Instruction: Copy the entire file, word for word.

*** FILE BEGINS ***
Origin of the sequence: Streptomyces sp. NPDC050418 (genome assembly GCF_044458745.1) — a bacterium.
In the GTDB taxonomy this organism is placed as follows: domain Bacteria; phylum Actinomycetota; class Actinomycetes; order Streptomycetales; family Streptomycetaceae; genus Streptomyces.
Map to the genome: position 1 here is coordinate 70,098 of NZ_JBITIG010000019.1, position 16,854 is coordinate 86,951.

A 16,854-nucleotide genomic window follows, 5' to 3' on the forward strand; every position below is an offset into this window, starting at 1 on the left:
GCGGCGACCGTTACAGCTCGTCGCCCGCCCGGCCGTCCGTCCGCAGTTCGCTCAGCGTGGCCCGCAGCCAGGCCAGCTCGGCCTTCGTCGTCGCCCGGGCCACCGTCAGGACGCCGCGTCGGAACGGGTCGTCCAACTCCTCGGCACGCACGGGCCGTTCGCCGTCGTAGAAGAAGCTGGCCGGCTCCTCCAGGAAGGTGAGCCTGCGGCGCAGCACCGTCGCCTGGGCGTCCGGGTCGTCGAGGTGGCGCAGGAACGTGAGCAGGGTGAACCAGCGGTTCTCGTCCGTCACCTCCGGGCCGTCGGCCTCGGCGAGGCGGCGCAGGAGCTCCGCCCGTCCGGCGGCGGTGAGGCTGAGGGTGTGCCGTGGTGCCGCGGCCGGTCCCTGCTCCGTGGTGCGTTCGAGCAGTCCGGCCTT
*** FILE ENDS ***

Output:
Origin of the sequence: Streptomyces sp. NPDC050418 (genome assembly GCF_044458745.1) — a bacterium.
In the GTDB taxonomy this organism is placed as follows: domain Bacteria; phylum Actinomycetota; class Actinomycetes; order Streptomycetales; family Streptomycetaceae; genus Streptomyces.
Map to the genome: position 1 here is coordinate 70,098 of NZ_JBITIG010000019.1, position 16,854 is coordinate 86,951.

A 16,854-nucleotide genomic window follows, 5' to 3' on the forward strand; every position below is an offset into this window, starting at 1 on the left:
GCGGCGACCGTTACAGCTCGTCGCCCGCCCGGCCGTCCGTCCGCAGTTCGCTCAGCGTGGCCCGCAGCCAGGCCAGCTCGGCCTTCGTCGTCGCCCGGGCCACCGTCAGGACGCCGCGTCGGAACGGGTCGTCCAACTCCTCGGCACGCACGGGCCGTTCGCCGTCGTAGAAGAAGCTGGCCGGCTCCTCCAGGAAGGTGAGCCTGCGGCGCAGCACCGTCGCCTGGGCGTCCGGGTCGTCGAGGTGGCGCAGGAACGTGAGCAGGGTGAACCAGCGGTTCTCGTCCGTCACCTCCGGGCCGTCGGCCTCGGCGAGGCGGCGCAGGAGCTCCGCCCGTCCGGCGGCGGTGAGGCTGAGGGTGTGCCGTGGTGCCGCGGCCGGTCCCTGCTCCGTGGTGCGTTCGAGCAGTCCGGCCTT